Since 2001, I have had the chance to paddle this river with some incredible people. Whether it’s your first run or your 40th, each trip takes an exceptional amount of commitment and awareness to pass through the Canyon. I was fortunate to receive a lot of good Black Canyon beta from two very good friends: Chris Larsen and Milo Wynne. They have definitely pioneered a lot of the standard lines down there in both paddling and portaging, and their names of the rapids are pretty creative and hilarious. Both are top notch JR Rangers.
It was Chris Larsen and Ben Stookesberry that convinced me over a shot of whiskey to run the Black Canyon for the first time in August of 2001. This was my first and only one day trip. It was an amazing transformational experience, but definitely a kick in the ass at the same time. Its amazing how something that beats you down like that can become such a powerful experience for you later on. Thanks to Ben for throwing some footage of this wonderful portaging experience into his first video, No Big Names.
Big Group in 2002
It’s pretty amazing from a whitewater perspective to run the river at varying levels, and to see how the water changes. One time in 2002, co-worker Shannon Linnane and I paddled the Black Canyon at 350 cfs. We were accompanied by Vito Covelli. Vito was the first person to successfully swim the Black Canyon and proved that he could fish the entire canyon from top to bottom. From my understanding the only other swimming/tubing mission was attempted by Milo Wynne (aka “Captain Black”) which ended in a hike out above Day Wrecker, the first major class V drop.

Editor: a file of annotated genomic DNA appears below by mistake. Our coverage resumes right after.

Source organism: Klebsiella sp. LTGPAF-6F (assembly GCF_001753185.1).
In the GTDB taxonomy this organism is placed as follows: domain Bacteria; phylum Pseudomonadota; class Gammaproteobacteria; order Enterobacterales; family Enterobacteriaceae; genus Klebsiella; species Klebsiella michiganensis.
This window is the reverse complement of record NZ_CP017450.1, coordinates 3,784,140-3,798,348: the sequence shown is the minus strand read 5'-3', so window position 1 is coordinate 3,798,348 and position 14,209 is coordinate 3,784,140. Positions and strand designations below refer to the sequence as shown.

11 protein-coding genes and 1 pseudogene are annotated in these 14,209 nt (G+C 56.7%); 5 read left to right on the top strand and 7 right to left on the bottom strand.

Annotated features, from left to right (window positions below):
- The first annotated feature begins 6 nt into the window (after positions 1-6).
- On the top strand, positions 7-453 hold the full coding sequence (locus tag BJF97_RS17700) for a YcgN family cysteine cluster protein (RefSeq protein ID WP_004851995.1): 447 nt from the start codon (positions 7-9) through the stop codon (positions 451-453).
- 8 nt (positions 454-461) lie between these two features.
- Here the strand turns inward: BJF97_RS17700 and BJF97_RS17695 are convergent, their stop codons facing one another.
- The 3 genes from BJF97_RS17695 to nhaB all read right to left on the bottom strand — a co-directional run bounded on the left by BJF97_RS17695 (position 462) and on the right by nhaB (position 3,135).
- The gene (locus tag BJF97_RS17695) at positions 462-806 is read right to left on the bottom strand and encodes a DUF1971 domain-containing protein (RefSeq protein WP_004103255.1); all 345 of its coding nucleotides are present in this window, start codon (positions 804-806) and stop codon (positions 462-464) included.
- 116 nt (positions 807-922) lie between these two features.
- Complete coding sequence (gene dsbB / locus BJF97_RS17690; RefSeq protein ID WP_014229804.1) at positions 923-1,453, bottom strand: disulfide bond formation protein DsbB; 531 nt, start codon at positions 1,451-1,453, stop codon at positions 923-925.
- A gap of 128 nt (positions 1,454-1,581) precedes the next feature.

Bryan avoids a talk with the Principal
photo: Chris Larsen
Earlier this summer I had the chance to run the Black Canyon at 1300 cfs with Raul Buenaventura, his brother Nico, and Ted Pierce from CKS. Monsoon rains had caused landslides and rearranged both the rapids and portages. The whitewater down there at this flow is awesome: big waves and hole, pushy, and lots of fun. We were faced with some new problem solving at SOB Gully on this trip, where the flooding had changed the river and wiped out the Hairy Ferry. We found a new route, portaging over the sieves and to river right.
Milo’s Cheat sheet, very valuable on Ebay
Another memorable trip was with the big group, about 9 paddlers. I was happy to have my good friend Paul Bartholic, along from North Carolina. This was my second run down and was unlucky enough to piton the waterfall, blasting my ankle before the portage. Massive swelling and pain resulted from the hit, proving that a piton here will put a damper on your run. Thanks to my friends they were able to help me limp through the portage and enjoy the big party at Cave Camp that night.
Chris Menges at Lower Intestine
photo: Max Keller
My last trip down was a good reunion with Max Keller and Chris Menges. We had just finished up a long trip together to BC a few weeks earlier and now our crew was back together in the Black Canyon. Chris had run the river once before about 5 years earlier, and it was Max’s first time down. I was pretty impressed with Chris’ portaging backpack the he made that day. We were also joined by Keith Kirscner, a paddler/real estate broker from Summit County who was making his first run. We enjoyed a fun 650 cfs flow with some beautiful fall weather. It doesn’t get much better than running the Black in October with some good friends.
photo: Chris Menges
Returning from this trip I started to compile my video footage from the last 2 years of kayaking in Black Canyon. My original idea was to give the video to the real “Black Canyon Rangers” to show to park guests at the Visitor’s Center. For now, I want to offer it up to the unofficial JR Rangers and the rest of the boating community in Colorado. It may be awhile before I run this river again as I will be heading east to North Carolina, turning my attention to another wilderness run, the Linville Gorge. Thanks to all my good friends here and the crew at CKS for making Colorado such a wonderful place over the years.
Salida Ranger 420
Paddlers in “Black Canyon Rangers”